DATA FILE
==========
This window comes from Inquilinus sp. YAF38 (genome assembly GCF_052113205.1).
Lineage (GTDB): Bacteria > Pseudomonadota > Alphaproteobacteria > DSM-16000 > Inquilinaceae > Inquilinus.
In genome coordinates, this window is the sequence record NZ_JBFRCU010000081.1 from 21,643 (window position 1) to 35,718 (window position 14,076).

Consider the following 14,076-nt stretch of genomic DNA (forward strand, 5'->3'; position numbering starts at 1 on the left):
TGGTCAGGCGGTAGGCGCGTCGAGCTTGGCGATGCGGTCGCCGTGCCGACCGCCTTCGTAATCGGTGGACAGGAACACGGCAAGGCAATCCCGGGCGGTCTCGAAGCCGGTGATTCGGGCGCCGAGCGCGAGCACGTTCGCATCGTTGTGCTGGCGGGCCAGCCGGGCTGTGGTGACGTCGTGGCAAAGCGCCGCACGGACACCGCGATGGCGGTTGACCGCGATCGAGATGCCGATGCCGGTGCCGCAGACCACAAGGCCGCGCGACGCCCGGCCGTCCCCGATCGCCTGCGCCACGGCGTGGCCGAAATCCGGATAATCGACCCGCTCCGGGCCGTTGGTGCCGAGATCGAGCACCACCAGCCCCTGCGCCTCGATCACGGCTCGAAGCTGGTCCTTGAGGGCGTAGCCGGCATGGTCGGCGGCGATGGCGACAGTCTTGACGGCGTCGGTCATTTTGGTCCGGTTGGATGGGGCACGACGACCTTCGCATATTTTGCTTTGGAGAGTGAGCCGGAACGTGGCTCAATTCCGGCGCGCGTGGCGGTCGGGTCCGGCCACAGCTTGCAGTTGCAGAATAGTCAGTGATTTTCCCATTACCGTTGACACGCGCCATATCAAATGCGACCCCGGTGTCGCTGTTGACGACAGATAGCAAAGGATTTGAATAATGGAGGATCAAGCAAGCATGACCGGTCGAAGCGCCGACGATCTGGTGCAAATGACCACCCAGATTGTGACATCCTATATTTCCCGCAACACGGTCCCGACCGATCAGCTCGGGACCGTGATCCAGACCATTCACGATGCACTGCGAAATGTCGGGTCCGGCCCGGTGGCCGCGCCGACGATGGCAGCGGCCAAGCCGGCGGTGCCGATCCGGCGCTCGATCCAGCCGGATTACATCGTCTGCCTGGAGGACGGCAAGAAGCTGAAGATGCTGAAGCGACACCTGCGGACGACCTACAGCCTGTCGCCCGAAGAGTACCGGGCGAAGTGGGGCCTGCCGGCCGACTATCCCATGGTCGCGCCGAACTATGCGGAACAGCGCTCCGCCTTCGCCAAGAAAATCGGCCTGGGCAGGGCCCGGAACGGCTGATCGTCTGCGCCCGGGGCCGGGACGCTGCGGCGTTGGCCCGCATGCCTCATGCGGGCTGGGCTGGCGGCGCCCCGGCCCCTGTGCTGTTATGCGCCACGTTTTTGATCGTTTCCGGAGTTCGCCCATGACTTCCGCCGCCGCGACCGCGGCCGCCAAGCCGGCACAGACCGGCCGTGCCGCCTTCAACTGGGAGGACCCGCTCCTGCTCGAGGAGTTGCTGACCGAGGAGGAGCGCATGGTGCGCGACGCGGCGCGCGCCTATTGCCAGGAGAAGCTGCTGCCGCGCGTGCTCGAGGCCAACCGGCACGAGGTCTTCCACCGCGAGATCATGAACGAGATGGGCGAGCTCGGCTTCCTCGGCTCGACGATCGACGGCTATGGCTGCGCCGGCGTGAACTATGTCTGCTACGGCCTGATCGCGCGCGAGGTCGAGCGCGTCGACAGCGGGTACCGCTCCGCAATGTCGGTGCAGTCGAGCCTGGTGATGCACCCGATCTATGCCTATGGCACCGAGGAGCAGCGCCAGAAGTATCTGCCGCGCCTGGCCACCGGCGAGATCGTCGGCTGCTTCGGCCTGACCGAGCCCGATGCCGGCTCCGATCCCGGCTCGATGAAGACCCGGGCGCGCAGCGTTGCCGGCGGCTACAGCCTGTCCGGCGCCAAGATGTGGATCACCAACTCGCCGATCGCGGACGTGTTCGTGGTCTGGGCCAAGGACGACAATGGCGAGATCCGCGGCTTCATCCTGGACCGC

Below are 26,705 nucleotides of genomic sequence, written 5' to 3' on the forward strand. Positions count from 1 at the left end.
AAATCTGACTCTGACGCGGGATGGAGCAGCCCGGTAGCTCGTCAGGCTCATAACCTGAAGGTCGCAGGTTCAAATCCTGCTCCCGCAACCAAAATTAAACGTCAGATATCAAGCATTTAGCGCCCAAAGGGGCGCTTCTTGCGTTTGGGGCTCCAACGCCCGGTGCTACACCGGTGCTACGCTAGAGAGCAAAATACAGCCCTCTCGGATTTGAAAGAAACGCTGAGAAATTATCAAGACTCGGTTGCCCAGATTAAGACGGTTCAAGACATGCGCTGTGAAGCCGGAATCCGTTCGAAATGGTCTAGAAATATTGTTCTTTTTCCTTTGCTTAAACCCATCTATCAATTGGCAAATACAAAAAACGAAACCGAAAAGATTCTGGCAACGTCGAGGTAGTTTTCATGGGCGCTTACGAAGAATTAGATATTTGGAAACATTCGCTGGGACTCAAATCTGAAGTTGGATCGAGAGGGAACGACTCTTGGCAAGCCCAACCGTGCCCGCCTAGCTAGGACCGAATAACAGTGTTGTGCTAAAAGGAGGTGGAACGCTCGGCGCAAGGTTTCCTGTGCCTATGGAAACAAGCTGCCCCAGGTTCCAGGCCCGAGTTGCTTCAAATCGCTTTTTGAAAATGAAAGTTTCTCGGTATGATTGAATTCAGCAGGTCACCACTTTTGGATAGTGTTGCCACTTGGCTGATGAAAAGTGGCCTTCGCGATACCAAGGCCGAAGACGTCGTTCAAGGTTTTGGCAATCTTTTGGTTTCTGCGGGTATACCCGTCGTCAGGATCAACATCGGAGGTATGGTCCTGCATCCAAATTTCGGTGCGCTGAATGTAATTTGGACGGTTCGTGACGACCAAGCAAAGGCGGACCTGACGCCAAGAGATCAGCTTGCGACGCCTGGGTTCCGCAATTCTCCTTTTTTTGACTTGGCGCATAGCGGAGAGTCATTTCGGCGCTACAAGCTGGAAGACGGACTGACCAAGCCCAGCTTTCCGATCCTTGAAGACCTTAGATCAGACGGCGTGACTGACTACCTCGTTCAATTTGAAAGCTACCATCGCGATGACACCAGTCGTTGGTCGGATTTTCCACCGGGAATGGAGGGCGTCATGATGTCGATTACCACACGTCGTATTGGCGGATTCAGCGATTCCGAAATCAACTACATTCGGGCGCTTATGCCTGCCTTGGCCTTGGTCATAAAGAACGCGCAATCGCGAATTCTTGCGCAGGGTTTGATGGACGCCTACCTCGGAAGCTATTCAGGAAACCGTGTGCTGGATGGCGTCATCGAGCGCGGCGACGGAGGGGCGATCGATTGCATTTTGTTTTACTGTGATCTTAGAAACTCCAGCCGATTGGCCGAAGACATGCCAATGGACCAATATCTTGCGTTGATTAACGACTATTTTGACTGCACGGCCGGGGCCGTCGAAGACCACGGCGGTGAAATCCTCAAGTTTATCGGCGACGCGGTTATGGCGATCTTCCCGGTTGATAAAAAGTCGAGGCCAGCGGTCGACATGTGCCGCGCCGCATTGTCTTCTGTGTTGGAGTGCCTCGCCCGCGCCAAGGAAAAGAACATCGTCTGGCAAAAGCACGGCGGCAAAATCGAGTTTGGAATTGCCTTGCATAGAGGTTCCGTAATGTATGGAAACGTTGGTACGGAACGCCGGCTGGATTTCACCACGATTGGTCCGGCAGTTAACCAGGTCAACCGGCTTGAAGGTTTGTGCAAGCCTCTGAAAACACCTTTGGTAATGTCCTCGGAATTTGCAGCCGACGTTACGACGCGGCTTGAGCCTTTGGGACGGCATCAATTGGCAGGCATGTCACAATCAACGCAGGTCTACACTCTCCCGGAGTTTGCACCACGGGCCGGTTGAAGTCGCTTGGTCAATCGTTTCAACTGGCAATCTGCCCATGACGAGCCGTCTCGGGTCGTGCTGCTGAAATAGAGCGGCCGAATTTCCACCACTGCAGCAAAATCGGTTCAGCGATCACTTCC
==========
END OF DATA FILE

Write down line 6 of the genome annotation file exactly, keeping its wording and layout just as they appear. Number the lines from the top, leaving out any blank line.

Below are 26,705 nucleotides of genomic sequence, written 5' to 3' on the forward strand. Positions count from 1 at the left end.